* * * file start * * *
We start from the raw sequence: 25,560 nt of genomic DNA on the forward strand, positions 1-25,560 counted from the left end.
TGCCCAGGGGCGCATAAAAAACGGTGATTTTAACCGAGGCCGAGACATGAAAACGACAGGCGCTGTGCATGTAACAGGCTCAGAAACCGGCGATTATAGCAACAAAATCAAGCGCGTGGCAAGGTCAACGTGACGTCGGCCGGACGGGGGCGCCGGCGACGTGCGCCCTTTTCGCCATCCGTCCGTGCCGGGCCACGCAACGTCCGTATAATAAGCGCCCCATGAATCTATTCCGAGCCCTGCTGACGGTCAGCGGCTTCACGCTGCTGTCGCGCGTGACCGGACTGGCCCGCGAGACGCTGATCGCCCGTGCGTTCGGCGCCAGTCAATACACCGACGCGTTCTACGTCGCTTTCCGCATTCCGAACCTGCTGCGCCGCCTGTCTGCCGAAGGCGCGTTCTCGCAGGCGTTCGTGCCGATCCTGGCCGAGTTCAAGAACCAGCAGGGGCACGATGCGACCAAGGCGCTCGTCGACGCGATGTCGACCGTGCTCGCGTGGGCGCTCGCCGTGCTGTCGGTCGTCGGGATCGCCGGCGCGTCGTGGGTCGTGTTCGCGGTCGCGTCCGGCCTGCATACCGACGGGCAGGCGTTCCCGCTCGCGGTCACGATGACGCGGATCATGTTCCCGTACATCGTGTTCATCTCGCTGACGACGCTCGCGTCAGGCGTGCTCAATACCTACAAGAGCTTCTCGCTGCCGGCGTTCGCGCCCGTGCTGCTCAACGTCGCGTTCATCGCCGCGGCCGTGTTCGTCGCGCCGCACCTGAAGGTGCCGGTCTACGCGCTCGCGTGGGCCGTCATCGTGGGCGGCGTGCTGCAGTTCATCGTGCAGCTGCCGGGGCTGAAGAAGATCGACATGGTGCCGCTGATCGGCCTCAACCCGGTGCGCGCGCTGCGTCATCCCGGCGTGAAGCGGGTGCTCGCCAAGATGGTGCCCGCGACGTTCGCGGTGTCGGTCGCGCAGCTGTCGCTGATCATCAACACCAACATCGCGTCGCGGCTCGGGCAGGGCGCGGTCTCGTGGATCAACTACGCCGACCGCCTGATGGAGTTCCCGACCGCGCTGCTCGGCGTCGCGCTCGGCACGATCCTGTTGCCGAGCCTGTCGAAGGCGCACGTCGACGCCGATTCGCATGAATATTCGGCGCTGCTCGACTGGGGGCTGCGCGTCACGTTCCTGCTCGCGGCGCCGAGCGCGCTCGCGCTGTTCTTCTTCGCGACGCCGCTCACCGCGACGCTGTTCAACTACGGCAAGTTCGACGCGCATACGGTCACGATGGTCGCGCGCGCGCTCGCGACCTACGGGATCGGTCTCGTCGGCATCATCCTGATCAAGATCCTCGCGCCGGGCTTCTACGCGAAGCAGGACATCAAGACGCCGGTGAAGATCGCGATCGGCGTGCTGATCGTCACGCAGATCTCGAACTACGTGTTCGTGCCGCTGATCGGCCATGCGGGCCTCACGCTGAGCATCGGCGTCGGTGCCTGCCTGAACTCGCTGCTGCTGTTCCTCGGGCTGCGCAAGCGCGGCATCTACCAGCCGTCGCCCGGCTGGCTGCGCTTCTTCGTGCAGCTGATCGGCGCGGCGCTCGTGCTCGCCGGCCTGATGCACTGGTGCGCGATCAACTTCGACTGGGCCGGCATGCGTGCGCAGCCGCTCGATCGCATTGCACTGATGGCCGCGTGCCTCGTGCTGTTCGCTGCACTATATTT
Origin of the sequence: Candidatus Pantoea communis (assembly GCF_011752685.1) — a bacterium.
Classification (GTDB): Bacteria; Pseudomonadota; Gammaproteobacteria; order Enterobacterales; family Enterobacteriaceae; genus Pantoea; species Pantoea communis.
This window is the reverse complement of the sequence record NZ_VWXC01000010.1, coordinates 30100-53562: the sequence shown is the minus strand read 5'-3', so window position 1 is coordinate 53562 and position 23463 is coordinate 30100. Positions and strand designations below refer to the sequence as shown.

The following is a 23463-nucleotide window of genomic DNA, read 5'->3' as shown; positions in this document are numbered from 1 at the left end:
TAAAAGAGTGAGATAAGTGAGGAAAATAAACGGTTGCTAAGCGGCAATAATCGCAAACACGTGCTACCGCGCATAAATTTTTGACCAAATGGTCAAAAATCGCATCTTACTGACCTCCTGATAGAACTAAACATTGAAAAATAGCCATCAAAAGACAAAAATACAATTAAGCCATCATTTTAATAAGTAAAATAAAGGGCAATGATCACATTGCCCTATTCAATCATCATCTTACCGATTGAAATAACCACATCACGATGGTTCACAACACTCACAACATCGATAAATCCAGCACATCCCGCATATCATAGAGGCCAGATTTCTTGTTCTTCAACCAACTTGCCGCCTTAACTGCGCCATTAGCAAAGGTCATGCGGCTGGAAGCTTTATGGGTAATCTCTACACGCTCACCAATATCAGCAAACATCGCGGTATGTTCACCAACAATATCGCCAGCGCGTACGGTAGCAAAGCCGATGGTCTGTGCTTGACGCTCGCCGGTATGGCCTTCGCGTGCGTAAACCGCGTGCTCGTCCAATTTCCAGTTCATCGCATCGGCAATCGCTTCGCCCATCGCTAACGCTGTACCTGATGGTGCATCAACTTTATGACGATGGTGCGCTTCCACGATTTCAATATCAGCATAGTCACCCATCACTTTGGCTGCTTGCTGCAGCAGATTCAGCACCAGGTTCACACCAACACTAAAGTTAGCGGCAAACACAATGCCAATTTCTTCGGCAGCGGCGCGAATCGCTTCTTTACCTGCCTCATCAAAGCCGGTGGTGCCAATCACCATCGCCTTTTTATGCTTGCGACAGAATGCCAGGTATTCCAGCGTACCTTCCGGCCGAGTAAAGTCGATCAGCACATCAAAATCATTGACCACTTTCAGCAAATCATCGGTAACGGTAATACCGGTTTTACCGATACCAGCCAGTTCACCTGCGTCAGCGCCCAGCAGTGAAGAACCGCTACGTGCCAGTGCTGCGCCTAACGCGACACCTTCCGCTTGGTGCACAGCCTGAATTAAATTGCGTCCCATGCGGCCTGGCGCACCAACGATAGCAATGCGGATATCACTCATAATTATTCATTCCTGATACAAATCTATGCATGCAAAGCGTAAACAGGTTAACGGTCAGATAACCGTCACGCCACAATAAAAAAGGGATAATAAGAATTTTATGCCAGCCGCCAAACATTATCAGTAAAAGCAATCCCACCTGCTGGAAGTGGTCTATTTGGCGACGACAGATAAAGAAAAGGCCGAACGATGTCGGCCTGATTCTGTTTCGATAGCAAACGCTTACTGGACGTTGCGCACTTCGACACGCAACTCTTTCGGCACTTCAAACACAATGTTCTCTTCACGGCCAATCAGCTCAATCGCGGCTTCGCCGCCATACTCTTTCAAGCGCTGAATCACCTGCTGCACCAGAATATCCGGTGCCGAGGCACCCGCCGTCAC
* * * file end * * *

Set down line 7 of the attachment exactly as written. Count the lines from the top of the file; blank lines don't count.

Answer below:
TAAAAGAGTGAGATAAGTGAGGAAAATAAACGGTTGCTAAGCGGCAATAATCGCAAACACGTGCTACCGCGCATAAATTTTTGACCAAATGGTCAAAAATCGCATCTTACTGACCTCCTGATAGAACTAAACATTGAAAAATAGCCATCAAAAGACAAAAATACAATTAAGCCATCATTTTAATAAGTAAAATAAAGGGCAATGATCACATTGCCCTATTCAATCATCATCTTACCGATTGAAATAACCACATCACGATGGTTCACAACACTCACAACATCGATAAATCCAGCACATCCCGCATATCATAGAGGCCAGATTTCTTGTTCTTCAACCAACTTGCCGCCTTAACTGCGCCATTAGCAAAGGTCATGCGGCTGGAAGCTTTATGGGTAATCTCTACACGCTCACCAATATCAGCAAACATCGCGGTATGTTCACCAACAATATCGCCAGCGCGTACGGTAGCAAAGCCGATGGTCTGTGCTTGACGCTCGCCGGTATGGCCTTCGCGTGCGTAAACCGCGTGCTCGTCCAATTTCCAGTTCATCGCATCGGCAATCGCTTCGCCCATCGCTAACGCTGTACCTGATGGTGCATCAACTTTATGACGATGGTGCGCTTCCACGATTTCAATATCAGCATAGTCACCCATCACTTTGGCTGCTTGCTGCAGCAGATTCAGCACCAGGTTCACACCAACACTAAAGTTAGCGGCAAACACAATGCCAATTTCTTCGGCAGCGGCGCGAATCGCTTCTTTACCTGCCTCATCAAAGCCGGTGGTGCCAATCACCATCGCCTTTTTATGCTTGCGACAGAATGCCAGGTATTCCAGCGTACCTTCCGGCCGAGTAAAGTCGATCAGCACATCAAAATCATTGACCACTTTCAGCAAATCATCGGTAACGGTAATACCGGTTTTACCGATACCAGCCAGTTCACCTGCGTCAGCGCCCAGCAGTGAAGAACCGCTACGTGCCAGTGCTGCGCCTAACGCGACACCTTCCGCTTGGTGCACAGCCTGAATTAAATTGCGTCCCATGCGGCCTGGCGCACCAACGATAGCAATGCGGATATCACTCATAATTATTCATTCCTGATACAAATCTATGCATGCAAAGCGTAAACAGGTTAACGGTCAGATAACCGTCACGCCACAATAAAAAAGGGATAATAAGAATTTTATGCCAGCCGCCAAACATTATCAGTAAAAGCAATCCCACCTGCTGGAAGTGGTCTATTTGGCGACGACAGATAAAGAAAAGGCCGAACGATGTCGGCCTGATTCTGTTTCGATAGCAAACGCTTACTGGACGTTGCGCACTTCGACACGCAACTCTTTCGGCACTTCAAACACAATGTTCTCTTCACGGCCAATCAGCTCAATCGCGGCTTCGCCGCCATACTCTTTCAAGCGCTGAATCACCTGCTGCACCAGAATATCCGGTGCCGAGGCACCCGCCGTCAC